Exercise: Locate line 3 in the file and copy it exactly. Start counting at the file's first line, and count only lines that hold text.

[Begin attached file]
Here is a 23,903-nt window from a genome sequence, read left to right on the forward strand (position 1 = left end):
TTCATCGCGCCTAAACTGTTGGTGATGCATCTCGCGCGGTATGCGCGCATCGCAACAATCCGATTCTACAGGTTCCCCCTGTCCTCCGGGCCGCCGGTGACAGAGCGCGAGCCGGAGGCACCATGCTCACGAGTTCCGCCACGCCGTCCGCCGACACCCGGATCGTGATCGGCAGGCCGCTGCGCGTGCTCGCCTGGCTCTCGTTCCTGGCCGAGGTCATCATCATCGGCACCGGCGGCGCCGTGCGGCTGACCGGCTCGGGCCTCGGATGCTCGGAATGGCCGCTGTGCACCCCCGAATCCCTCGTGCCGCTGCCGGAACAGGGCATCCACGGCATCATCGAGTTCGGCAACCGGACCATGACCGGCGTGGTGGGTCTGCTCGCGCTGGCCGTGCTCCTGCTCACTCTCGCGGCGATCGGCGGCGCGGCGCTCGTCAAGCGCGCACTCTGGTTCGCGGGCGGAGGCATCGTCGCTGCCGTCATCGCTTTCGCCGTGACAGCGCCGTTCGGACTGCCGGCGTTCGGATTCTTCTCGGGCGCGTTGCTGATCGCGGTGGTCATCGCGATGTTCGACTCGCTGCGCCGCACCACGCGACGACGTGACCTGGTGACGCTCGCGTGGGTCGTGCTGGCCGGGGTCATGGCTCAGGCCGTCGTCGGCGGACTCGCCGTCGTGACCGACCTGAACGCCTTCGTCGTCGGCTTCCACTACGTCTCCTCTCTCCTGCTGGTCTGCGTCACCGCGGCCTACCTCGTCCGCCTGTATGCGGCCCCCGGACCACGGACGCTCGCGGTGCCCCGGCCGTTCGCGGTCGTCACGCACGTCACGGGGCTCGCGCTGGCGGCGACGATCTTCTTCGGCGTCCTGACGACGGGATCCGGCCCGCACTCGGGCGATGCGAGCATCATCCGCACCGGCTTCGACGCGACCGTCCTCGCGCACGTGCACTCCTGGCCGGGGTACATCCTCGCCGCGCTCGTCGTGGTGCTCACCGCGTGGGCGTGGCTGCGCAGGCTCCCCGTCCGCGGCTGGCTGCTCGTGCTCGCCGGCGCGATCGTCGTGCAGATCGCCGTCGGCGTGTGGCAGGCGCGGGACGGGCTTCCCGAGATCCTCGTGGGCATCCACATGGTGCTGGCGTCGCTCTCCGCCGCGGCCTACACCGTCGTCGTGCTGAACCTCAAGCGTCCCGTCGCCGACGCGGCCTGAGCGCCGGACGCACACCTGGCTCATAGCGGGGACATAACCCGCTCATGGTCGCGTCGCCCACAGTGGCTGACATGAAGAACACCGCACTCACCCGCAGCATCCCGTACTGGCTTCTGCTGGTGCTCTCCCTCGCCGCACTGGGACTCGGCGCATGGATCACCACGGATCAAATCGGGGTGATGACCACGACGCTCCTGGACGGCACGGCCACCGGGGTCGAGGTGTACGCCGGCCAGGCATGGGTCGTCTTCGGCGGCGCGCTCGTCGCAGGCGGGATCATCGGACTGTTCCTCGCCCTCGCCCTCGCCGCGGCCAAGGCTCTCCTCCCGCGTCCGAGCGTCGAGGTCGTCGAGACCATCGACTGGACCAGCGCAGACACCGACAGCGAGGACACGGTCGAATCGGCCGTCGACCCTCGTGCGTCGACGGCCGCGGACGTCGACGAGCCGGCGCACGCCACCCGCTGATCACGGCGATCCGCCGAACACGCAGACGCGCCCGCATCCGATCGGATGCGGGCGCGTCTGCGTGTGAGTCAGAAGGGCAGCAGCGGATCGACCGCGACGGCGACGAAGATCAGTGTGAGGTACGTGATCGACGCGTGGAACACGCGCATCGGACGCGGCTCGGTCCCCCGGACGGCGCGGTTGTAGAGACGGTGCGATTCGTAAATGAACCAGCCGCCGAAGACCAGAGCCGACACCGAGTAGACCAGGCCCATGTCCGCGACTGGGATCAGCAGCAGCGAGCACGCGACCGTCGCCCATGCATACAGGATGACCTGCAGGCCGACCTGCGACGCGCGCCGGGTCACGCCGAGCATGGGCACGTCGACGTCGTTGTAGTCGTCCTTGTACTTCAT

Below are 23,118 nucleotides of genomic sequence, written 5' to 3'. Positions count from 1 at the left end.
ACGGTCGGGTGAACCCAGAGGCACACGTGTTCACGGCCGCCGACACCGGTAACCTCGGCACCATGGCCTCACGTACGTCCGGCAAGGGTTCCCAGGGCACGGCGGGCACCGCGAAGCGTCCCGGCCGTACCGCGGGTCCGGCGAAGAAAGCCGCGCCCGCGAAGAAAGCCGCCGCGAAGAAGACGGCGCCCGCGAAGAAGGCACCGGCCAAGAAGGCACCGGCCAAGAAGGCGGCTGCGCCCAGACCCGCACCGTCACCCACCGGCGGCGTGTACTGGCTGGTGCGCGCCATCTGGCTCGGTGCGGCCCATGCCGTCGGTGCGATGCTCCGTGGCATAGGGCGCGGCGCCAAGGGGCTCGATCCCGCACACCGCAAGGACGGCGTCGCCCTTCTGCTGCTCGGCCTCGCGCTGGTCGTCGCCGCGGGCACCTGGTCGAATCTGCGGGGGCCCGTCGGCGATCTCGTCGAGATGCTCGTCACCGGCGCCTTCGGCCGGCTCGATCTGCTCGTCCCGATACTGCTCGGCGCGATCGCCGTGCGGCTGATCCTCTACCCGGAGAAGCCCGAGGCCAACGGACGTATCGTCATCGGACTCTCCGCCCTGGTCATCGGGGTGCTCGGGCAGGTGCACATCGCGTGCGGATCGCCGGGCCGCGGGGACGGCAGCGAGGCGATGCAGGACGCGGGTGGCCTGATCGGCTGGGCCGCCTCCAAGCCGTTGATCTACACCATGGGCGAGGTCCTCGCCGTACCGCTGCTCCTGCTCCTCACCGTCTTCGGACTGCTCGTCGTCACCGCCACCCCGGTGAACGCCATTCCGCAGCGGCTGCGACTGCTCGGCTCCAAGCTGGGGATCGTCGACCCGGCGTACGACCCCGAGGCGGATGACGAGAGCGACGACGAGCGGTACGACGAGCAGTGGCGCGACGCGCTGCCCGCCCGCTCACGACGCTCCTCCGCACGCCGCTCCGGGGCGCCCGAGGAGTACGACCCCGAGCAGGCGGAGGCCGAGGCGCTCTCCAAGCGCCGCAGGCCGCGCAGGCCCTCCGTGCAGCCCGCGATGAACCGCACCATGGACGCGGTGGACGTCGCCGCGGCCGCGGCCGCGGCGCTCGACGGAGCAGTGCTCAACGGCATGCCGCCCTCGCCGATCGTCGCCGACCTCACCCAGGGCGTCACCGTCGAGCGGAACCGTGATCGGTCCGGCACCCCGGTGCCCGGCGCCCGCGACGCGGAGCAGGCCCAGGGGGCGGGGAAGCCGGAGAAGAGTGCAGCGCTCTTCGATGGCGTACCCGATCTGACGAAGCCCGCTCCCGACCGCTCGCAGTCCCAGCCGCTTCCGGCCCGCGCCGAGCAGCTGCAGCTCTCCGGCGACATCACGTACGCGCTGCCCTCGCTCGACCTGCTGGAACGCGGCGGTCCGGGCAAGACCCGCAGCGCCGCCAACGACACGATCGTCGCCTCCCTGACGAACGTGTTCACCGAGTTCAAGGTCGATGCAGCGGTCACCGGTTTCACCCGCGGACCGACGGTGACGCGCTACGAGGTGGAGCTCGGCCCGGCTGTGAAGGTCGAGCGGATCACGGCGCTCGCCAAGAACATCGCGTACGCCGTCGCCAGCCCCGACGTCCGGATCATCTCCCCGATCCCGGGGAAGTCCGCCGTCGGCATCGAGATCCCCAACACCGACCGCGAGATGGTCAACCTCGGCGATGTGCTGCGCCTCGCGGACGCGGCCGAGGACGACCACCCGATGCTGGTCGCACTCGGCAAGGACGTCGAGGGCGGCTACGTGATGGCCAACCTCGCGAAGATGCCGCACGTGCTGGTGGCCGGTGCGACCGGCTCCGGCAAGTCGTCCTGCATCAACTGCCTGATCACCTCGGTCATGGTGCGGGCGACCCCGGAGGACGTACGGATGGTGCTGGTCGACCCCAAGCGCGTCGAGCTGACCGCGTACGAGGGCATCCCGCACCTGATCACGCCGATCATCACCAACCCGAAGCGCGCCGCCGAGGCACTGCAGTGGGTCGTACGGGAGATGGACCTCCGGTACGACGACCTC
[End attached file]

Below are 23,118 nucleotides of genomic sequence, written 5' to 3'. Positions count from 1 at the left end.